Lyn Carter & Julie Voyce


New work by Instructor Lyn Carter

 
DateFriday, September 28, 2007 - 4:00am to Friday, December 21, 2007 - 5:00am

Cost

Free

Email

kag.cbg@usask.ca

Location

Kenderdine Art Gallery 51 Campus DriveUniversity of Saskatchewan, Toronto, Ontario

Toronto artist Julie Voyce has been developing her current series of abstract screen prints since 2000. Her challenge was to produce an entire body of work using the same three colours (transparent cyan / orange / black). Each abstract print was resolved using only two or three colours. Pre-computer paste-up drawings and repeatedly photo copied images are used to construct the images which are then printed. With precise orchestration Voyce deploys her deliberately limited pallette to read as rich, complex and varied compositions.
Lyn Carter's work disguises commonly found objects with carefully selected textiles that act as skins to create new forms with delicate surfaces. Pattern-object relationships suggest a codified language allowing for varied interpretations far from the original object's intended function.
Consistent within each artists practice is the disguising of self imposed limitations in the creation of the work. Where Voyce confines her palette to a maximum of three colours and a specific process of production, Carter transforms everyday objects into fanciful forms that defy recognizable functionality.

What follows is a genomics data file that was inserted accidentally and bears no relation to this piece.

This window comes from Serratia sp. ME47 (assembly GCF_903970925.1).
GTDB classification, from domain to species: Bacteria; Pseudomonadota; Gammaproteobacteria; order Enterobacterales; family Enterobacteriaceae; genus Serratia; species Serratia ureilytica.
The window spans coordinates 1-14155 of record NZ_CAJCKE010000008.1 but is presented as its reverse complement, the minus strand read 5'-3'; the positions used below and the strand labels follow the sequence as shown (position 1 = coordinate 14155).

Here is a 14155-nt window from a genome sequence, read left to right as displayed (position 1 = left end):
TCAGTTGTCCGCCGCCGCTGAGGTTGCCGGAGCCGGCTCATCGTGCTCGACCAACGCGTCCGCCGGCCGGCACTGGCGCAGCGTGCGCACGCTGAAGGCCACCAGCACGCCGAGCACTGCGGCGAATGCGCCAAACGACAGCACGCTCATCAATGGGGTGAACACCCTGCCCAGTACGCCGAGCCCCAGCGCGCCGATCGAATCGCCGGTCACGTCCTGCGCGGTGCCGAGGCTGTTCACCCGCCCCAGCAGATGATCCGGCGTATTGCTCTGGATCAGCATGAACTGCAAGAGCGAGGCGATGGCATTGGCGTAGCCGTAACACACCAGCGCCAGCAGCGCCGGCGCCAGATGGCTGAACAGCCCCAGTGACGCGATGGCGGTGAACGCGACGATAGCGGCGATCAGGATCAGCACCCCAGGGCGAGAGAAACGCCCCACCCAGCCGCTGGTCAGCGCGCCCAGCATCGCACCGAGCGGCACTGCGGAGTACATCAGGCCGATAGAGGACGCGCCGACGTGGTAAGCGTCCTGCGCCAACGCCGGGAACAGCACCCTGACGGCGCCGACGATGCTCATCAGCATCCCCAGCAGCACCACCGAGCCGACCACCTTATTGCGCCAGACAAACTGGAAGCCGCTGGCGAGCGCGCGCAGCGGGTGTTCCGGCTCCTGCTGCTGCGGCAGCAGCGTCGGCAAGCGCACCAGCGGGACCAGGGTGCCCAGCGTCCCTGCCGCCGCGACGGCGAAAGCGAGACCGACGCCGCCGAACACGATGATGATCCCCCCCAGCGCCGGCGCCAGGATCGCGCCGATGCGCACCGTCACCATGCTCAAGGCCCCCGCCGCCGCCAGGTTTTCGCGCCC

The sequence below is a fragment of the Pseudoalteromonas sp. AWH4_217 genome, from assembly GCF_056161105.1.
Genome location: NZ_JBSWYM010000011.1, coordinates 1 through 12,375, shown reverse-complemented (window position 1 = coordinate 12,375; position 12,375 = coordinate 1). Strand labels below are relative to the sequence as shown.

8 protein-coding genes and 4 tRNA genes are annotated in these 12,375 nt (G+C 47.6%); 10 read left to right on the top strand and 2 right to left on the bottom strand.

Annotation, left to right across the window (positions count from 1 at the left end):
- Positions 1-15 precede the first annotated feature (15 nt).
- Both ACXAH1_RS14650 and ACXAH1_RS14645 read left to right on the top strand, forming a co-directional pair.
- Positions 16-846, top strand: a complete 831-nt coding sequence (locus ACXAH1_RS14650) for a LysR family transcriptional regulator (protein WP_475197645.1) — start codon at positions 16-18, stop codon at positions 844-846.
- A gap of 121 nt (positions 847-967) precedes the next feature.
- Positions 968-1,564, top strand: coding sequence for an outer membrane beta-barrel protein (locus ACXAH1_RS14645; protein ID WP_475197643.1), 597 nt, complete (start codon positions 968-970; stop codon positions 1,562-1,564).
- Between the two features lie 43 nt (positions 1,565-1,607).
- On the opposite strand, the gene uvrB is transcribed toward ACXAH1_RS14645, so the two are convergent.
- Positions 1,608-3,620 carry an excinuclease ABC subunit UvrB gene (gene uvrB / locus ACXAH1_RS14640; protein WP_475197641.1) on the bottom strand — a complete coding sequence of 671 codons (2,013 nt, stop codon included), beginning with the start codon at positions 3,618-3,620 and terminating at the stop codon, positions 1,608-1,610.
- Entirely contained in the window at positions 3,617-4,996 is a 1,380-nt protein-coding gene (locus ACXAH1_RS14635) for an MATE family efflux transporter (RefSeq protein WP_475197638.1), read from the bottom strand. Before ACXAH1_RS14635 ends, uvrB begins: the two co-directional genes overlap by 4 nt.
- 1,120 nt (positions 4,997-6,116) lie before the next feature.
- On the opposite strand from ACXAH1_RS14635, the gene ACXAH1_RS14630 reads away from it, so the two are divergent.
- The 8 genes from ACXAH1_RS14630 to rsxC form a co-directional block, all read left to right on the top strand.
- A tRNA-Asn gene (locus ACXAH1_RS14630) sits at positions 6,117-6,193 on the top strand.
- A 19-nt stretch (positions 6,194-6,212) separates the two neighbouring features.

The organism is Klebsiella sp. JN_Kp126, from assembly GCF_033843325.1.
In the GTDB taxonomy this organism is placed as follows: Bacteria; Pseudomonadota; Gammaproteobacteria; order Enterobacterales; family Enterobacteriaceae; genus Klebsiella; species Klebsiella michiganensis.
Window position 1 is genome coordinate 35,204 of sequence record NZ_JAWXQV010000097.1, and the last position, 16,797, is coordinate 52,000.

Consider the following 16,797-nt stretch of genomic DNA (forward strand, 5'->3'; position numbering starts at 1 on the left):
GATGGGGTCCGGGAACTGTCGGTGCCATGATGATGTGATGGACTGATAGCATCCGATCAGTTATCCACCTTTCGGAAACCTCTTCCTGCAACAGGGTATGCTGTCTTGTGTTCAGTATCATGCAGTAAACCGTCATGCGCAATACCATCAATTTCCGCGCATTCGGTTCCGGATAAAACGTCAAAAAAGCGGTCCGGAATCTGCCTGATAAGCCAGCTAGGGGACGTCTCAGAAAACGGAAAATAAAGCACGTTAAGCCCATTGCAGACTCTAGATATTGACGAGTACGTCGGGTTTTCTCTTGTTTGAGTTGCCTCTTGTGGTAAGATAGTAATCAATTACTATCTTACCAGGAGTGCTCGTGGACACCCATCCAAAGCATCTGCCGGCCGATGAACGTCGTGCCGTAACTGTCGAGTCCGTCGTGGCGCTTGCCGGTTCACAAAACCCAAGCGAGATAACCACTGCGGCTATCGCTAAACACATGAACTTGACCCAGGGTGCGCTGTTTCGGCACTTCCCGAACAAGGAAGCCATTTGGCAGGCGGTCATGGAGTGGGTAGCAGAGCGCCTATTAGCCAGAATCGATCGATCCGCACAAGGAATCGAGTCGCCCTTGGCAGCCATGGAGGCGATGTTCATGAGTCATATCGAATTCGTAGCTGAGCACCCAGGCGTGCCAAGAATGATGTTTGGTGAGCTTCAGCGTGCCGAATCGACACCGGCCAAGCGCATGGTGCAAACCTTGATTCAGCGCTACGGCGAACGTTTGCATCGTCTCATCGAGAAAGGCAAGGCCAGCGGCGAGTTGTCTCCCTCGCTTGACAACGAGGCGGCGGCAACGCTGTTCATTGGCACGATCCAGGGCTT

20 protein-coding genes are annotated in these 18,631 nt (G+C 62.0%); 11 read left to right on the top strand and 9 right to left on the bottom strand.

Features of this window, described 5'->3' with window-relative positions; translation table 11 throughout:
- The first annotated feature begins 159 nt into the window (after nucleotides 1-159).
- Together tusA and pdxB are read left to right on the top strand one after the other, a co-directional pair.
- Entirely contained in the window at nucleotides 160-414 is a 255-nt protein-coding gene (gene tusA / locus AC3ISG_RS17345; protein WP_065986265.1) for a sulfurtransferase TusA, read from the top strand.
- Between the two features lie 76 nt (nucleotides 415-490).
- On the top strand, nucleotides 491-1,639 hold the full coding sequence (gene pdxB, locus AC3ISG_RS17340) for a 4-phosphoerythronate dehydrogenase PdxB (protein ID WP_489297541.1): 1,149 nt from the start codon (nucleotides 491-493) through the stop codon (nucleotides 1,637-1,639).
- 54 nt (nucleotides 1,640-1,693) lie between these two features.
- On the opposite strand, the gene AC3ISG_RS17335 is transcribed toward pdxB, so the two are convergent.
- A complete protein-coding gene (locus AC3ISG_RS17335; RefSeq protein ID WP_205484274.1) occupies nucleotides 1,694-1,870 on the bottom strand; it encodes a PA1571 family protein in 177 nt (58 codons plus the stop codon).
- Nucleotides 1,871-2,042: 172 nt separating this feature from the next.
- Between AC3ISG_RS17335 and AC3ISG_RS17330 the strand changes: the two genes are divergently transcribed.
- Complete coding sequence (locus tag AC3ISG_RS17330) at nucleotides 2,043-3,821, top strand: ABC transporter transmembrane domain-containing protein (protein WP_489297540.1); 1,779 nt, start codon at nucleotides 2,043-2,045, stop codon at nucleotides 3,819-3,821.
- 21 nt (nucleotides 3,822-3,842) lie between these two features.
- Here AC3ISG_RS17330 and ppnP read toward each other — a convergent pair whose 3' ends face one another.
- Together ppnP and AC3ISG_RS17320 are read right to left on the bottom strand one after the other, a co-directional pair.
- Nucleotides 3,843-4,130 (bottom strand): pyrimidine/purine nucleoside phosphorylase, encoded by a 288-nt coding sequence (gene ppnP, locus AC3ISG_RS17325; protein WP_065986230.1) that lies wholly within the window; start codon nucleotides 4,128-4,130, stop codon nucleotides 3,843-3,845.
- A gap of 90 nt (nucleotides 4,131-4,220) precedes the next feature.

DateFriday, September 28, 2007 - 4:00am to Friday, December 21, 2007 - 5:00am

Cost

Free

Email

kag.cbg@usask.ca

Website Location

Kenderdine Art Gallery 51 Campus DriveUniversity of Saskatchewan, Toronto, Ontario

Lyn Carter, Knit 1 (detail), 2003, fabric, fabricated & found objects,  H 57" x W 8.5" x D 5.7"
Friday, September 28, 2007 - 4:00am to Friday, December 21, 2007 - 5:00am

Toronto artist Julie Voyce has been developing her current series of abstract screen prints since 2000. Her challenge was to produce an entire body of work using the same three colours (transparent cyan / orange / black). Each abstract print was resolved using only two or three colours. Pre-computer paste-up drawings and repeatedly photo copied images are used to construct the images which are then printed. With precise orchestration Voyce deploys her deliberately limited pallette to read as rich, complex and varied compositions.
Lyn Carter's work disguises commonly found objects with carefully selected textiles that act as skins to create new forms with delicate surfaces. Pattern-object relationships suggest a codified language allowing for varied interpretations far from the original object's intended function.
Consistent within each artists practice is the disguising of self imposed limitations in the creation of the work. Where Voyce confines her palette to a maximum of three colours and a specific process of production, Carter transforms everyday objects into fanciful forms that defy recognizable functionality.

Venue & Address: 
Kenderdine Art Gallery 51 Campus DriveUniversity of Saskatchewan, Toronto, Ontario
Email: 
kag.cbg@usask.ca
Cost: 
Free
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